With that in mind, Austin Dillon ought to drive with perhaps a bit more purpose this Sunday in Michigan, as he is getting yet another chance to pilot top notch Richard Childress Racing equipment in his tune-up for 2014, all while not having to worry about points. Michigan is not exactly the most difficult track to drive either, if anything it’s probably the most forgiving track to drive for a rookie such as Dillon (outside of Daytona/Talladega, but the racing itself on those tracks is a unique challenge all on its own). A top 20 performance is expected, and if he can’t deliver on that, Papa Childress may have to rethink his decision to bring Dillon up to the Cup ranks so quickly.
4. In the wake of the Jason Leffler tragedy, will NASCAR step up and demand SAFER barriers for all of the tracks in the “NASCAR Hometracks” program?
I generally like to focus on issues that pertain specifically to the NASCAR Sprint Cup weekend at hand when I write this column every week, but given the gravity of the Jason Leffler tragedy that occurred a few nights ago, I feel as though I’d be remiss to not tackle this topic as I feel it is something that is relevant to every single rung on the NASCAR ladder, many of which will be racing this weekend. The biggest disgrace that stuck out to me when reading about the circumstances that led up to Jason Leffler’s death was the fact that Bridgeport Speedway did not have a SAFER Barrier. It’s impossible to really know if a SAFER Barrier could have saved Jason’s life on Wednesday night, but you can be damn sure he would have stood a better chance at surviving the incident had one been in place. Bearing that in mind, one can not help but be disgusted by the fact that Bridgeport was lacking a well-known and critical safety feature that more than likely would have saved a man’s life.
I get that SAFER Barriers are expensive to install. I really do. But guess what? You can’t put a price on the life of a human being. If a short track has to take a loss for the year in order to install a SAFER Barrier, then so be it, the value of a saved human life far outweights whatever cost a SAFER Barrier comes at. Every track in this country should have one, there really is no excuse. We know they save lives or, at the very least, lessen the risk of serious injury. A track without a SAFER Barrier in this day and age is tantamount to a race team running a car without a roll cage in order to “save money.” Sounds ridiculous doesn’t it? The fact that all tracks don’t have one at this point is infuriating.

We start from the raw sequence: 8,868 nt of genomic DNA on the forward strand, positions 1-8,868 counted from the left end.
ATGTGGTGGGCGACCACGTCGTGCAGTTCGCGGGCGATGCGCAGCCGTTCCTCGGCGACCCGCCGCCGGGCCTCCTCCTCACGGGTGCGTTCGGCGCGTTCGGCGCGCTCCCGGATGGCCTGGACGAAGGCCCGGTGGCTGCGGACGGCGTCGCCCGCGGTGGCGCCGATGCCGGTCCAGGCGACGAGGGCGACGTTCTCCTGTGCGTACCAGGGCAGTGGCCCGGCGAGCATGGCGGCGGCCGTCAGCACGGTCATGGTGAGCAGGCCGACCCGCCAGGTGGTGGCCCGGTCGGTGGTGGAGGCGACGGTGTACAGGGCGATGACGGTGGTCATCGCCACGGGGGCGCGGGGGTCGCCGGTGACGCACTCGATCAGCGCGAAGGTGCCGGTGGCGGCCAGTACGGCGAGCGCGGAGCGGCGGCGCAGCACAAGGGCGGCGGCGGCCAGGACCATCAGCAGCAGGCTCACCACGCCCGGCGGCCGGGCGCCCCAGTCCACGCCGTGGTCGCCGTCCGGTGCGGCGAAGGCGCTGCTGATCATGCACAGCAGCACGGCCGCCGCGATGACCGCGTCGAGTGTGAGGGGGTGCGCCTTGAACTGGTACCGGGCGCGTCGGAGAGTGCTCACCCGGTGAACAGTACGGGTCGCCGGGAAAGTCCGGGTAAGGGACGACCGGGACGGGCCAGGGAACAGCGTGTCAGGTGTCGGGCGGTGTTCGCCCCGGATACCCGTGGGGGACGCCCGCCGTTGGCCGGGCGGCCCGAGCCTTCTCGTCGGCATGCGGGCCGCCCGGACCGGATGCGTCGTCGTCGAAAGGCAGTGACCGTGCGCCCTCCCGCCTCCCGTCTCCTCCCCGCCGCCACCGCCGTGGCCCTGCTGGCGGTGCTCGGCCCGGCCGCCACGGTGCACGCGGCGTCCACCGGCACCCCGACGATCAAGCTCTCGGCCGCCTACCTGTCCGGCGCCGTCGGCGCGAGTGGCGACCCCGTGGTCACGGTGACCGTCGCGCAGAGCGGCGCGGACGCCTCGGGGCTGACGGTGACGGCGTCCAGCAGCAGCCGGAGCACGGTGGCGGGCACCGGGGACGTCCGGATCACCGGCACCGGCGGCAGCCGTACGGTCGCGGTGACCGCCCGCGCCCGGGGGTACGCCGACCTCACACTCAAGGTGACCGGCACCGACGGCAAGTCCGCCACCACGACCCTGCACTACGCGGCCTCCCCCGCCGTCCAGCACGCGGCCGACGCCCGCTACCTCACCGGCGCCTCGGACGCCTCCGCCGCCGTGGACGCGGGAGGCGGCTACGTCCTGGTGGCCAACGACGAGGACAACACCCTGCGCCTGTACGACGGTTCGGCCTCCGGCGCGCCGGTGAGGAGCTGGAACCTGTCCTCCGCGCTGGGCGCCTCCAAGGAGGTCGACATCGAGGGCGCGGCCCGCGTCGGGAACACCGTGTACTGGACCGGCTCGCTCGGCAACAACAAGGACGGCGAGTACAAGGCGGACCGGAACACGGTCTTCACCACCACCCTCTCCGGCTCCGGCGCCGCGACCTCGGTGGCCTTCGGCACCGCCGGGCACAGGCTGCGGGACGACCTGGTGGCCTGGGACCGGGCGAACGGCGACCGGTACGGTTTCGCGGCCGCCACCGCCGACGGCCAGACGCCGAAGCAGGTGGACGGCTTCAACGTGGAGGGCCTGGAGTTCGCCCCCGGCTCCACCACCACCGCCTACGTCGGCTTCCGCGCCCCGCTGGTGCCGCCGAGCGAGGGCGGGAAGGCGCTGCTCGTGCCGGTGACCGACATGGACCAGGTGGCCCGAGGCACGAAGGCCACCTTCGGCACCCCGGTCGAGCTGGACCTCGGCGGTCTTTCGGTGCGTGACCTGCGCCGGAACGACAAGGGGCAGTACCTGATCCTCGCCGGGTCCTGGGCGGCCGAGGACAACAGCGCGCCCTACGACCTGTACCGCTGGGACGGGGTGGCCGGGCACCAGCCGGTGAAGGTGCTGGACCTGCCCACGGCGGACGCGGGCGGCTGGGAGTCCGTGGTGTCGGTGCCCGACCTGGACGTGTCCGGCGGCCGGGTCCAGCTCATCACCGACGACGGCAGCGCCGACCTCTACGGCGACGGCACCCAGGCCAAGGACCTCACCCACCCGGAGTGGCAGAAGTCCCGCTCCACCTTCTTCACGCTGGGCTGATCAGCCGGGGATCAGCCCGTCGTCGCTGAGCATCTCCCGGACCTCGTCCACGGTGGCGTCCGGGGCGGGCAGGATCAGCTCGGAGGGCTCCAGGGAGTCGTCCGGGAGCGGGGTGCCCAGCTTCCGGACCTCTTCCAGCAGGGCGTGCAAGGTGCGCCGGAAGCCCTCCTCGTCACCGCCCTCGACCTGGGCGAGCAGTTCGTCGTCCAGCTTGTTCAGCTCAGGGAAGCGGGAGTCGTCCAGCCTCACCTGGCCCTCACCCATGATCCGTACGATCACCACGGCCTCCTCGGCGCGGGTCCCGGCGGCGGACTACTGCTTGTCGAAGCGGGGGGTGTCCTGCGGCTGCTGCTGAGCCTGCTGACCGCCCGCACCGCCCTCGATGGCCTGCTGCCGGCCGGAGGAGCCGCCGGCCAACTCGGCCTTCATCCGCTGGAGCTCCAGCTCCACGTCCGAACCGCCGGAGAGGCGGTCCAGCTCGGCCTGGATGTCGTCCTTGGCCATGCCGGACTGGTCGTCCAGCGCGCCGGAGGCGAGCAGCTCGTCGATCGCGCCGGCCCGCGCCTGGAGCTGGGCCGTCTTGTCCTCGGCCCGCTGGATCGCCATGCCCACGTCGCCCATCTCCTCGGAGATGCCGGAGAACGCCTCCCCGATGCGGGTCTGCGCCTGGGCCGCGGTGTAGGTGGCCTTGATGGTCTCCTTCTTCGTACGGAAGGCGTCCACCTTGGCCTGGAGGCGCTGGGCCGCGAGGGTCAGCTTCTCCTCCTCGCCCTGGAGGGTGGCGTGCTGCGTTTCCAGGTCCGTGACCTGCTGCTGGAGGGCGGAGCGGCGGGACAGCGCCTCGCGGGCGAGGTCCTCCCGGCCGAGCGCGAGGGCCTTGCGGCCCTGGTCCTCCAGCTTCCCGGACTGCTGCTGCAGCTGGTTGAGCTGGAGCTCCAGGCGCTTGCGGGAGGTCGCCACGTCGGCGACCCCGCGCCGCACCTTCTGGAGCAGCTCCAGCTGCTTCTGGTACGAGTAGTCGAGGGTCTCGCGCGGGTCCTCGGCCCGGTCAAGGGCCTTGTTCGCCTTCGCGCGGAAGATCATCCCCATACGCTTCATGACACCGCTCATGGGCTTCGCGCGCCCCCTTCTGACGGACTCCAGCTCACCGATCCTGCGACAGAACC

Of course, the prevailing question is…who could possibly enforce such a rule that all tracks must have these barriers? NASCAR, that’s who. While NASCAR obviously does not own/sanction all of the nation’s short tracks, they sanction enough of them via their NASCAR Hometracks program to at least be able to put a dent in the number of short tracks without SAFER Barriers. The rule would be simple: want to be a NASCAR sanctioned track? Install a SAFER Barrier, or else risk losing your NASCAR sanctioning and all of the perks and marketing power that come with it. Bridgeport Speedway unfortunately is not a NASCAR Hometrack, but who knows how many future lives could be saved if NASCAR at least mandated SAFER Barriers for all of the short tracks it sanctions around the country?
NASCAR claims that it’s some sort of pioneer in the world of safety, so let’s see them put their money where their mouth is. If NASCAR was truly safety-conscious, they would be formulating a new policy identical to the one I described above. We shall see if they decide to step up.
The sad reality of it all is that Jason Leffler should not have lost his life on Wednesday night. SAFER Barriers are a necessity in today’s world of racing, and you, the fan, should not stand for tracks to shy away from installing them any longer. It shouldn’t even be a discussion at this point, the bloodshed needs to stop. If you don’t have a SAFER Barrier, you shouldn’t be allowed to conduct races. Period.